Law enforcement officers pull over countless drunk drivers every day and night. However, on some occasions see, the number of suspects significantly increases. Projections for this year could see the number grow to more than 13,000.
The U.S. Department of Transportation and the National Highway Traffic Safety Administration (NHTSA) have identified the specific days, weeks, and holidays for driving drunk throughout the United States. Another forecast sees nearly 13,500 deaths this year alone.
- From 2016 to 2021, DUI fatalities grew by 23 percent, numbers not seen since 2003.
- Fridays through Sundays account for 60% of drunk driving deaths
Summer alone could account for nearly one-third of fatalities. While the fall represents a significant change in seasons, the time of year is not far behind summer, accounting for 27 percent of deaths. Spring is at 24 percent, and winter is least likely for fatalities at 21 percent.
- New Year’s Day is the most dangerous holiday that sees drunk driving fatalities experience a spike of 117 percent above the baseline average, alarming considering that it is essentially a “one-day” event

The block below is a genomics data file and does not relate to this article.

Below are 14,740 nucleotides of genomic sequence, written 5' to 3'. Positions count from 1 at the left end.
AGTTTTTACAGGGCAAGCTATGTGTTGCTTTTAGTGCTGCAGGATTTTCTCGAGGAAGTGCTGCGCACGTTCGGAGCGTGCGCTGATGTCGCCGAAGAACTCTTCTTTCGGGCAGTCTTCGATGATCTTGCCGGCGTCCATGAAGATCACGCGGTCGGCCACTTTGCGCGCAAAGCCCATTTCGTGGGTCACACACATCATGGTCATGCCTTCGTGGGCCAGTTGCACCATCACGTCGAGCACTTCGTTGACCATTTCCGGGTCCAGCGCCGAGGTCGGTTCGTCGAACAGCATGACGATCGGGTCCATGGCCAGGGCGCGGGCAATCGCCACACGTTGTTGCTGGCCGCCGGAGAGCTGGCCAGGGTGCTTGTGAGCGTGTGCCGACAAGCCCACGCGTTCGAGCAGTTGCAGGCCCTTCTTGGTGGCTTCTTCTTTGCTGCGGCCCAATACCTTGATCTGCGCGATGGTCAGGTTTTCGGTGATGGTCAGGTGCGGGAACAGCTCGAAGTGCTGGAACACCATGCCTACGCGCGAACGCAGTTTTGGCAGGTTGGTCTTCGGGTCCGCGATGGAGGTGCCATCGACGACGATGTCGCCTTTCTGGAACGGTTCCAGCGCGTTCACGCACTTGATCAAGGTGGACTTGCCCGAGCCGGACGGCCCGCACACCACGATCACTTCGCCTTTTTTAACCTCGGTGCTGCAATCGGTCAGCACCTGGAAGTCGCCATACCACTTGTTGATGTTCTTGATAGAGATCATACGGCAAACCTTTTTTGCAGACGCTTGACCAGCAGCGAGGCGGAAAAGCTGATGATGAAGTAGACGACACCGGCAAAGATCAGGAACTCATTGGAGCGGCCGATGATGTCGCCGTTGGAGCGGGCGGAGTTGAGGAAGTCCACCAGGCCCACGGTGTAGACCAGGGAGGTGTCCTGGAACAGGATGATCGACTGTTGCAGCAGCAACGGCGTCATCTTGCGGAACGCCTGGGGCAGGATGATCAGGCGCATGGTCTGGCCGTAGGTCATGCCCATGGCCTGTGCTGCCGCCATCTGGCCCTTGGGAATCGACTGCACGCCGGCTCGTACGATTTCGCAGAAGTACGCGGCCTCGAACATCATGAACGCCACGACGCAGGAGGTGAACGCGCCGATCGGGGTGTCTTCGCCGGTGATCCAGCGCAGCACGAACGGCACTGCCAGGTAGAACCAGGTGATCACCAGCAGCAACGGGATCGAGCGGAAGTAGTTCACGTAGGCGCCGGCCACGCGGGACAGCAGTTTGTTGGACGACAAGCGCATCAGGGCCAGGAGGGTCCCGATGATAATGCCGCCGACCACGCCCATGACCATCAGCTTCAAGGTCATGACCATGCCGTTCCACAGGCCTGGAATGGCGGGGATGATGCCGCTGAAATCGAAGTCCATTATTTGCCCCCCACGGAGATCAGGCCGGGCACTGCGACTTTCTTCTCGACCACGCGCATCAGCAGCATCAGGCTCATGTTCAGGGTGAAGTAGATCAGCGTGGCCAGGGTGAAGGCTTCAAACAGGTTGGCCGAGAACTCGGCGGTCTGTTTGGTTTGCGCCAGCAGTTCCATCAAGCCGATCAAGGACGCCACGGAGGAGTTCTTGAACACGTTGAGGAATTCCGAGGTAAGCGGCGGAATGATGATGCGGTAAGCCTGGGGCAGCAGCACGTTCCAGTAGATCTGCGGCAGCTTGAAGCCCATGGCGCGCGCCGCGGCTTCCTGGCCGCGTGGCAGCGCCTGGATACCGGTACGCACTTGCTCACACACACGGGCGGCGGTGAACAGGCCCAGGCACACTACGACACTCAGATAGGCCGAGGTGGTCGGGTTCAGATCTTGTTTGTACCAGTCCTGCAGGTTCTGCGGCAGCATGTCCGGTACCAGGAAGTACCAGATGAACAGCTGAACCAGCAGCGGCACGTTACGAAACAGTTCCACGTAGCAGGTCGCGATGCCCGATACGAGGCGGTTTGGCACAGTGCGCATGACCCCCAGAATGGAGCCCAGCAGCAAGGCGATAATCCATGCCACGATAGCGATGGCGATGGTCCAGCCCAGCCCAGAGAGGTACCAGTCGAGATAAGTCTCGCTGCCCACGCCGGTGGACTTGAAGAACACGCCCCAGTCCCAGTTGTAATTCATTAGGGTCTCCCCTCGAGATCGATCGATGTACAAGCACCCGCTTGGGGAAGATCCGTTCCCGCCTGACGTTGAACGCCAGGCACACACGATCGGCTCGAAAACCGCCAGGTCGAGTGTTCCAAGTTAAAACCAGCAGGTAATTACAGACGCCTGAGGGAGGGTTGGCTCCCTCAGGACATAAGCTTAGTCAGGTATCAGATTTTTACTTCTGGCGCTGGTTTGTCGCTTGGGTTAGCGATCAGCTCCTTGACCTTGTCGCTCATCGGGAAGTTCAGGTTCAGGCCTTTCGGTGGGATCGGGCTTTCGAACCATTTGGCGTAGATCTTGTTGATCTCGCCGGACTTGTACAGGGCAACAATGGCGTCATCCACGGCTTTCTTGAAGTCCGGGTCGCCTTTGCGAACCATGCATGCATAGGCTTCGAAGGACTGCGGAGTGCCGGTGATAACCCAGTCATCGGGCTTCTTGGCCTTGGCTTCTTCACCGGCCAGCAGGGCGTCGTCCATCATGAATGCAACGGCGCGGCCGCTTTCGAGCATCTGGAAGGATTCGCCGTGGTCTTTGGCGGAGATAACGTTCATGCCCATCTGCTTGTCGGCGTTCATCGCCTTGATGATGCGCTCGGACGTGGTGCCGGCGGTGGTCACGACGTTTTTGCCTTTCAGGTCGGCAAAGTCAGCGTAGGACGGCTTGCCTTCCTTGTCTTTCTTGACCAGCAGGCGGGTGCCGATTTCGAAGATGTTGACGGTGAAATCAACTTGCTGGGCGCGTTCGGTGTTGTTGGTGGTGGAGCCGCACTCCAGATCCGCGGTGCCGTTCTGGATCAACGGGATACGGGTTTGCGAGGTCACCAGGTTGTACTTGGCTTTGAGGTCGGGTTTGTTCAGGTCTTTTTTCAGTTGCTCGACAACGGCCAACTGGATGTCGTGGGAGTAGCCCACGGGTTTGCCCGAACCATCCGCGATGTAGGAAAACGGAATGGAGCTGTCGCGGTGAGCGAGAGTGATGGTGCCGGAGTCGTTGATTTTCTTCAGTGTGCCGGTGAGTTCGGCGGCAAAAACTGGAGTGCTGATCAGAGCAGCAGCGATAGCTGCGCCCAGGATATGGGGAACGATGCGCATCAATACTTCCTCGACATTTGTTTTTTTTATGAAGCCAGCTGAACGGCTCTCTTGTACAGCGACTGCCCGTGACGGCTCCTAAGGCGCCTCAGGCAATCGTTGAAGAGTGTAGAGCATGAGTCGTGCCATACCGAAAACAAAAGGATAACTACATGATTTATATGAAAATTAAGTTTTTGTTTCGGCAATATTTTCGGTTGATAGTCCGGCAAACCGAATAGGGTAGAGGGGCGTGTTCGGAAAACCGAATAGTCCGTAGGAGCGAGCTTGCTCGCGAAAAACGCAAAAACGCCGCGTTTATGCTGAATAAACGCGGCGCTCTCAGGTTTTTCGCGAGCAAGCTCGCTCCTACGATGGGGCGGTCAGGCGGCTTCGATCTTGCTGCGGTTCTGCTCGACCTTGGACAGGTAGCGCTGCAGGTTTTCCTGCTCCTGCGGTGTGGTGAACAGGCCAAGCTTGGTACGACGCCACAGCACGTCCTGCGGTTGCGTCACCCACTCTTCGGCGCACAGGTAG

- Independence Day lags behind, with the possibility of coming in contact with a drunk driver being 77 percent over the trend.
- Thanksgiving comes in third with 55 percent higher risks above the trend
- Labor Day ranks fourth at 54 percent
- Memorial Day is the fifth most dangerous for drunk drivers on the road, with risks 51 percent higher than average.
- Christmas Day ranks near the bottom at nine percent, unsurprising due to people staying home.
Breaking down specific days of the week from 2017 to 2021 sees first place going to Saturday, with Sunday not far behind. Tuesday is the least likely to have drunk drivers on the road.
Drunk driving is a severe criminal offense that carries serious and life-changing penalties. Help from an attorney can help to even the odds and secure the best possible outcome.